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Folsom, Theisen appointed as judges for Douglas County District Court, governor announces

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Gov. Laura Kelly announced Friday that she has appointed Carl Folsom III and Catherine Theisen, both alumni of KU Law, as Douglas County District Court’s next judges.

Folsom is an assistant federal public defender for the District of Kansas. He is active in the community as president of the Judge Hugh Means American Inn of Court and on the board of directors for Just Food, according to a news release from the governor’s office.

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“I am honored and thankful for the opportunity to serve my community as a district judge,” Folsom said in the release. “In this position, I will strive for a commitment to procedural fairness, to ensure a transparent process where all participants are treated fairly, evenly, and with dignity and respect.”

Theisen is a member at Barber Emerson LC. She is vice president of the Judge Hugh Means American Inn of Court, a member of the Douglas County Bench-Bar Committee, and a board member for the Heart of America Professional Network Inc., according to the release.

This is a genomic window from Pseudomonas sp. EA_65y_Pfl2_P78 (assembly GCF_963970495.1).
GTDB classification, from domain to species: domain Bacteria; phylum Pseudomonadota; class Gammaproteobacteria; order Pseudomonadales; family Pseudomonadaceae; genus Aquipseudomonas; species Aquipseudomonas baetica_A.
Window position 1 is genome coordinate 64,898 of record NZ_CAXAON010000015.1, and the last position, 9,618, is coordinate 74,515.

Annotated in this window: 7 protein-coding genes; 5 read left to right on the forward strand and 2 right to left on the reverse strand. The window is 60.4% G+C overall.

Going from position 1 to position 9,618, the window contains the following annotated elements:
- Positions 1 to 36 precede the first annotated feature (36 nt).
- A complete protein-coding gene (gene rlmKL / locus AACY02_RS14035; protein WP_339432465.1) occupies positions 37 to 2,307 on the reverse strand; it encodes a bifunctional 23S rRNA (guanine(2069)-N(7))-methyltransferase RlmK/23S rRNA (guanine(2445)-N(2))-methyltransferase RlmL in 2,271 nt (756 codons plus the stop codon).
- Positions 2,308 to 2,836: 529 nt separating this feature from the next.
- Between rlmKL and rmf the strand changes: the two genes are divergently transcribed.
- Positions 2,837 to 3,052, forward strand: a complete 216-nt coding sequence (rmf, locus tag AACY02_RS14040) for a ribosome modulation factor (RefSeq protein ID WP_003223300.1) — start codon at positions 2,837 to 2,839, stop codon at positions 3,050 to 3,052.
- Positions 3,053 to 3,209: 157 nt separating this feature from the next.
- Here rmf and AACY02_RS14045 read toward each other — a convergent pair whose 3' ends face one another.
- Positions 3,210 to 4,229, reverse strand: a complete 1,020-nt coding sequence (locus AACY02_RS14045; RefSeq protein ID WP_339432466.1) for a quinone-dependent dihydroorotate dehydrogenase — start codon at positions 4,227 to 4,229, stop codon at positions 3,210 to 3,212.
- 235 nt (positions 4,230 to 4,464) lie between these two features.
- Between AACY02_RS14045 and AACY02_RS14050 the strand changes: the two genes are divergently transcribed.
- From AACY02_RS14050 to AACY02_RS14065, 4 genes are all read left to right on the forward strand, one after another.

“It is an honor to be selected to serve Douglas County in this important role,” Theisen said in the release. “I am committed to applying the law fairly and impartially, and to treating everyone who comes before the court with respect.”

The two were among five nominees the Seventh Judicial District nominating commission forwarded to the governor for consideration. The other three candidates were Jessica Glendening, Blake Glover, and Paul Klepper.

“Carl and Catherine bring vast legal knowledge and a broad range of expertise, and I am confident they will serve with fairness, integrity, and dedication,” Kelly said in the release.

The first district judge position was the one created by Judge Kay Huff’s retirement in July. The second is a new position, which will give Douglas County seven district court divisions.

After serving one year in office, new judges must stand for retention votes in the next general election. If they are retained, they will serve four-year terms before facing another retention vote. 

Note: Photo updated at 4:27 p.m. Friday, Oct. 28

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